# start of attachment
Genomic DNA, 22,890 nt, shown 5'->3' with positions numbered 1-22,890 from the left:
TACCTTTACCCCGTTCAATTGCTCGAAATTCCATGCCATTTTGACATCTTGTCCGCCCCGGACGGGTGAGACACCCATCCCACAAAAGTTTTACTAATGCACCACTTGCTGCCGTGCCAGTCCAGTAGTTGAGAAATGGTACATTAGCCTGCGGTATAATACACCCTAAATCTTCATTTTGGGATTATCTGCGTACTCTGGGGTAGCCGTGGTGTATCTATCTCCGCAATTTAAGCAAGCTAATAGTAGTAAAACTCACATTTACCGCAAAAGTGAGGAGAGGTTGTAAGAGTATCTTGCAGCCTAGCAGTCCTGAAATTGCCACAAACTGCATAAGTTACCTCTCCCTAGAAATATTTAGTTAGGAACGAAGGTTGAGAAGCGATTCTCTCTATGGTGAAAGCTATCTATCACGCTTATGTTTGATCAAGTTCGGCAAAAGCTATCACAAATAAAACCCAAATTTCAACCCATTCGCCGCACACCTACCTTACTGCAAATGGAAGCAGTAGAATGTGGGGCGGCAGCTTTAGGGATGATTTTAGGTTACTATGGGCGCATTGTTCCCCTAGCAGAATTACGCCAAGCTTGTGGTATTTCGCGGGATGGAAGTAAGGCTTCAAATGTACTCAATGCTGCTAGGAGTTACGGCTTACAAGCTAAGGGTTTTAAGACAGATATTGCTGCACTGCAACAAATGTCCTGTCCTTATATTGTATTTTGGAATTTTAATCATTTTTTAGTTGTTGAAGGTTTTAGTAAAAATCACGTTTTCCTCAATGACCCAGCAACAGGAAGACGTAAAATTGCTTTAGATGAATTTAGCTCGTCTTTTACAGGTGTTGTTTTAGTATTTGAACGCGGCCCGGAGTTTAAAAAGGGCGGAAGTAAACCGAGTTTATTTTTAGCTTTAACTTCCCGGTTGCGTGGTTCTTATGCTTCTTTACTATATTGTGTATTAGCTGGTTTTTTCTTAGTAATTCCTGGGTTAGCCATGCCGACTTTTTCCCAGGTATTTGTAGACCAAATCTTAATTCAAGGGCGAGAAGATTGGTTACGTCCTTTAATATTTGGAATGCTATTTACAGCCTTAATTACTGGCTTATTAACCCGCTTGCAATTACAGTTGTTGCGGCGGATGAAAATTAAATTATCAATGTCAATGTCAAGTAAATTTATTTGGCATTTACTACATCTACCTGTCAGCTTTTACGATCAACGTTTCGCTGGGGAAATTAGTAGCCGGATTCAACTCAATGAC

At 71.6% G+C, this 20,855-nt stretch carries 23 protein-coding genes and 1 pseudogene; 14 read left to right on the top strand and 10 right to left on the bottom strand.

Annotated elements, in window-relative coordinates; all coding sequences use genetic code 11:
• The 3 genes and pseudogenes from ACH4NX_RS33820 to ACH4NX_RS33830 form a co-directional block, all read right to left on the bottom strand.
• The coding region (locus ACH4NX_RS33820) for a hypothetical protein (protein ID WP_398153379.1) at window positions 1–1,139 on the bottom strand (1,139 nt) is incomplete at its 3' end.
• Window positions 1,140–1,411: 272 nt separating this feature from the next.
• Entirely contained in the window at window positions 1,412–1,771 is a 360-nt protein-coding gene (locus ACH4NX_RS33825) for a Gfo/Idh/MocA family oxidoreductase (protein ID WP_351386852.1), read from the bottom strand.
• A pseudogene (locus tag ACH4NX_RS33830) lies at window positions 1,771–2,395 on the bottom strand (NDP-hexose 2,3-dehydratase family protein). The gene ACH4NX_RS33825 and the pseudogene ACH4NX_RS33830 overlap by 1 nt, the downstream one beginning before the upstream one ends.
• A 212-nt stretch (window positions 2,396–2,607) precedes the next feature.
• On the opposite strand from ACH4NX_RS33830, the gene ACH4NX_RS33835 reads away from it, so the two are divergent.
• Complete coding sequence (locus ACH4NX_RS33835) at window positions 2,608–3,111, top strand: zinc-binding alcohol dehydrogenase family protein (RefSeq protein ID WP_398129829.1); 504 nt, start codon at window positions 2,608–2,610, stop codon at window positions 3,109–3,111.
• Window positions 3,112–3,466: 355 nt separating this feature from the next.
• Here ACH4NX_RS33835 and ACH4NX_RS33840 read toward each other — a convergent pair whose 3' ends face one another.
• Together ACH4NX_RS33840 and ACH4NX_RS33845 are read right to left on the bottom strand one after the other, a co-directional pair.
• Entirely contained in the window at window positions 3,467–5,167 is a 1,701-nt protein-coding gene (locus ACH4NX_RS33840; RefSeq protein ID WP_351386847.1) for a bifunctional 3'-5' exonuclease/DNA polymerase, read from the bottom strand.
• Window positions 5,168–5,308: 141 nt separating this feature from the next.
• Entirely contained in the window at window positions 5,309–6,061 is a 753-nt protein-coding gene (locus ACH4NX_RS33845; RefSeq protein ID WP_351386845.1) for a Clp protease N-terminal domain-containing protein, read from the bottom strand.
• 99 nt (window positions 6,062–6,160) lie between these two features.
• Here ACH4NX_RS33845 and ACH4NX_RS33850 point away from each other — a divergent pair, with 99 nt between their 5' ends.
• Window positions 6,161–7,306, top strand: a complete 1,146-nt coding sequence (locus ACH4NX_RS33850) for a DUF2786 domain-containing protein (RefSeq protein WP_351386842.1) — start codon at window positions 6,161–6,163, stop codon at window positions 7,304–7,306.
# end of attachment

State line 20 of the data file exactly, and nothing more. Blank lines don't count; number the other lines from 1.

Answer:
• Here ACH4NX_RS33845 and ACH4NX_RS33850 point away from each other — a divergent pair, with 99 nt between their 5' ends.